1. Be a trusted source and valued destination. This is what I try to do every day in Breakthrough Marketing Secrets. I have many readers who wait with baited breath for 4 PM US Central time, when my email hits their inbox.  They open it up and read every word, because they trust me to delivery daily value.  This is RELATIONSHIP.  And a great relationship overcomes all other factors in trying to win attention.  But there’s likely a much bigger segment of your audience that you don’t yet have this relationship with, whose attention you need to get first before you can build this reputation.  Which leads me to…
  2. Be a big event in their life. I’m going to spend the rest of this essay talking about this…

The secret of “Lightning Strikes” and event-driven marketing to command market attention…

In Play Bigger, the authors use the language of the “lightning strike.”  This is one big marketing event that the whole company gets behind, on the calendar, to momentarily capture the market’s attention and fascination.

Think Apple’s product launches — when the whole world momentarily stops to see what Cupertino is coming out with next.

But you don’t only have to look to Silicon Valley.

This is the whole secret of Jeff Walker’s Product Launch Formula.  Instead of spacing out your marketing over time and spreading out your impact, you circle a date on the calendar and marshal your resources to make a big impact in a tiny window.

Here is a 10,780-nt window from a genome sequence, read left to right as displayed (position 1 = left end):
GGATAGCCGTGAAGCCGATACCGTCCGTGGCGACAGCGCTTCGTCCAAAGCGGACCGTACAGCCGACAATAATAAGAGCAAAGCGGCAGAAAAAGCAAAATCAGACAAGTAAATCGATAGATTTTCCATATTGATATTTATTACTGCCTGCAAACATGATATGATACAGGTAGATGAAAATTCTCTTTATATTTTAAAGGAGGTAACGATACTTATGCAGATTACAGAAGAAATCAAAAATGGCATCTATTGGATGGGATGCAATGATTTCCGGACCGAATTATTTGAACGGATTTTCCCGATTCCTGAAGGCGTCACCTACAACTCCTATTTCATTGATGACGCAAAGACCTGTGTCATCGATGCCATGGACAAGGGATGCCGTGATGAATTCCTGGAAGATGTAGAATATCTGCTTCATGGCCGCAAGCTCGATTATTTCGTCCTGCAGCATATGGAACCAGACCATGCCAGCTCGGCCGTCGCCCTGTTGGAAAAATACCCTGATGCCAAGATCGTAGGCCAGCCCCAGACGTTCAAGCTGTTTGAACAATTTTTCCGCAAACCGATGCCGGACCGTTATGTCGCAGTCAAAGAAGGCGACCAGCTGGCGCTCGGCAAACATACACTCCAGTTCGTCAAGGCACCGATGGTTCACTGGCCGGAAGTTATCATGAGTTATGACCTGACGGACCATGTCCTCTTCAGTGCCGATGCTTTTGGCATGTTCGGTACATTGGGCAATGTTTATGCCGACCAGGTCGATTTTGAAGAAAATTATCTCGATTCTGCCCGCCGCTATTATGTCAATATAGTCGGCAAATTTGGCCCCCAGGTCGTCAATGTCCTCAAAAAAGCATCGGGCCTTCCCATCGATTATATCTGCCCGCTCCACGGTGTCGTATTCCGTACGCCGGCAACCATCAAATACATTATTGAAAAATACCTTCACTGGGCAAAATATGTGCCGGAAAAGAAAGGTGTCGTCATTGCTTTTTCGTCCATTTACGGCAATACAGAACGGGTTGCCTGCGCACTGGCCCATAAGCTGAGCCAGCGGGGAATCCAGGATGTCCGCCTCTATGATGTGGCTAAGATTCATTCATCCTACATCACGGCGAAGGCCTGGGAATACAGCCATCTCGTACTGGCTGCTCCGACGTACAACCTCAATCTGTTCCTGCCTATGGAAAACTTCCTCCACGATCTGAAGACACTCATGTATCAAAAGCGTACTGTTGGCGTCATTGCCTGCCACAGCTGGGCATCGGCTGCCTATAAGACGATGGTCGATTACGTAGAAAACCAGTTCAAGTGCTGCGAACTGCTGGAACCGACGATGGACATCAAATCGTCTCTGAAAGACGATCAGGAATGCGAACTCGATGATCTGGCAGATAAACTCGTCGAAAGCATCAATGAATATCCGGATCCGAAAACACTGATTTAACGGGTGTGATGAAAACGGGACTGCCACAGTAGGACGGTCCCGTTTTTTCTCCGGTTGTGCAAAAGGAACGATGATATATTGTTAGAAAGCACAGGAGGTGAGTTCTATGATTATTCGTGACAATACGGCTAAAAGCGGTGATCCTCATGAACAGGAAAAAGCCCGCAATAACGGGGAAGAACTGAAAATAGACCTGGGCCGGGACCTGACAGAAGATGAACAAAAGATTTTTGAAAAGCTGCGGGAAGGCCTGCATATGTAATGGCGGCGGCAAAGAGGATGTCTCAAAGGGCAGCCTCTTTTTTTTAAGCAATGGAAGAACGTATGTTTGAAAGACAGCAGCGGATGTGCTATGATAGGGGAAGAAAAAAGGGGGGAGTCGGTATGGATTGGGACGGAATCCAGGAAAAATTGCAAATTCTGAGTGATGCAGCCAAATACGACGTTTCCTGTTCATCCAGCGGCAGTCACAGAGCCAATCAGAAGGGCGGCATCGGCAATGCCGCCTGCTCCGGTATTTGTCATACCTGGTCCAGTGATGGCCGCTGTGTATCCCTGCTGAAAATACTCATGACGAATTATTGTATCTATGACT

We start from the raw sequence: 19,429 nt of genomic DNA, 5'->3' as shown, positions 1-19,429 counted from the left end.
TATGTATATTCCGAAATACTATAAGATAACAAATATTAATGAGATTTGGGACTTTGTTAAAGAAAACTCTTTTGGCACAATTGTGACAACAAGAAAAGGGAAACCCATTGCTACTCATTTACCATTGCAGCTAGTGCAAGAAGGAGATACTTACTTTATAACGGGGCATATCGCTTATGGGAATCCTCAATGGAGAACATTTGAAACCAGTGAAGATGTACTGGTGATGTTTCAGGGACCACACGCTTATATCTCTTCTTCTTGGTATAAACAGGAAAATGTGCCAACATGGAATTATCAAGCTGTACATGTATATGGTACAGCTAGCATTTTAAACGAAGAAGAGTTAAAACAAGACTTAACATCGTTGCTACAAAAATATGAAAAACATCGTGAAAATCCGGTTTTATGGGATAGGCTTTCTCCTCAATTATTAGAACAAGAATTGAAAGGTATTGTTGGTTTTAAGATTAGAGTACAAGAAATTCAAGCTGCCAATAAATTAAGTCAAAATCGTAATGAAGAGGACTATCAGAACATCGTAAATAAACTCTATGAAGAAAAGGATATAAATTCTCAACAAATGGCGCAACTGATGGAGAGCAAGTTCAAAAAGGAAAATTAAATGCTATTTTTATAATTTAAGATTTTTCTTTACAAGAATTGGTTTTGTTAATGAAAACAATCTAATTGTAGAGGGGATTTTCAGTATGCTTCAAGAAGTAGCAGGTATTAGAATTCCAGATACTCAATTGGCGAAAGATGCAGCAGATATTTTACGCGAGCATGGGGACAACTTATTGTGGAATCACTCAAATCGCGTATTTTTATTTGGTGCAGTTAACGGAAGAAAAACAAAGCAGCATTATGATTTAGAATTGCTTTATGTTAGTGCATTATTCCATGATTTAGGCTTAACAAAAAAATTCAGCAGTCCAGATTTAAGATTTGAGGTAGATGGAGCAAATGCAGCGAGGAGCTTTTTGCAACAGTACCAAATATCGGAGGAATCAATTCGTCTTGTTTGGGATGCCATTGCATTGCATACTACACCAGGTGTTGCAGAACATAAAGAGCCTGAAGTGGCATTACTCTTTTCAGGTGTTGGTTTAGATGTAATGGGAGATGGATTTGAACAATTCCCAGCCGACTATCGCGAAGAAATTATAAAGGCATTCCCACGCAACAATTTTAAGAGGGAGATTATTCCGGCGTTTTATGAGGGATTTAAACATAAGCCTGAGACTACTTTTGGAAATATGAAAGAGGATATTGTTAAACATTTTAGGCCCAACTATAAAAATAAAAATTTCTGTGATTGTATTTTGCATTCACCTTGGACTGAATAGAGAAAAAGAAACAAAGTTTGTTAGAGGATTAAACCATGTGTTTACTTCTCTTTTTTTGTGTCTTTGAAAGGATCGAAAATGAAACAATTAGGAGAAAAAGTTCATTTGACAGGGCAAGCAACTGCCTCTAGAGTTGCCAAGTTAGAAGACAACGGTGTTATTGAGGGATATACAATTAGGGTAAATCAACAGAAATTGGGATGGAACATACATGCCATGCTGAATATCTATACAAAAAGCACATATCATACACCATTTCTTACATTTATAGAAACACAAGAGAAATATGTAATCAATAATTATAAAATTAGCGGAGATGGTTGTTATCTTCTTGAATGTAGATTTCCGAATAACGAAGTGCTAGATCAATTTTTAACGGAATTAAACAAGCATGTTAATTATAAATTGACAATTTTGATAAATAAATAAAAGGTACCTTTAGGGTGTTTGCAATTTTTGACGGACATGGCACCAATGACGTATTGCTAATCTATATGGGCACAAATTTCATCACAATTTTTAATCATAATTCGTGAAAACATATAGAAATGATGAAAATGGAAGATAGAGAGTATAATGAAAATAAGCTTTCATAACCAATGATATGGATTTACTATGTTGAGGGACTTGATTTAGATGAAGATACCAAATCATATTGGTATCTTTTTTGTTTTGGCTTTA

The principle that makes this work…

One of the biggest challenges in marketing is coming up with a sense of urgency.

Why should I pay attention to you today, and not put you off until tomorrow (and forever)?

What about your message is something that demands immediate attention, rather than just promises a benefit and stokes my curiosity, with the possibility you’ll offer me something I can buy to make my life better on the back end?

This isn’t a small question.  Not trivial, either.

This is a very important question.

Your prospect is busy.  Distracted.  They have a million different priorities, other than you.

Even if you have a great product.  Even if you can make their life better, starting today.

You have to give them a reason to pay attention to you right now.

And while there are a lot of other ways to do this, literally circling a date on a calendar and showing it to them can be incredibly powerful.

Plus, doing this lets you focus resources.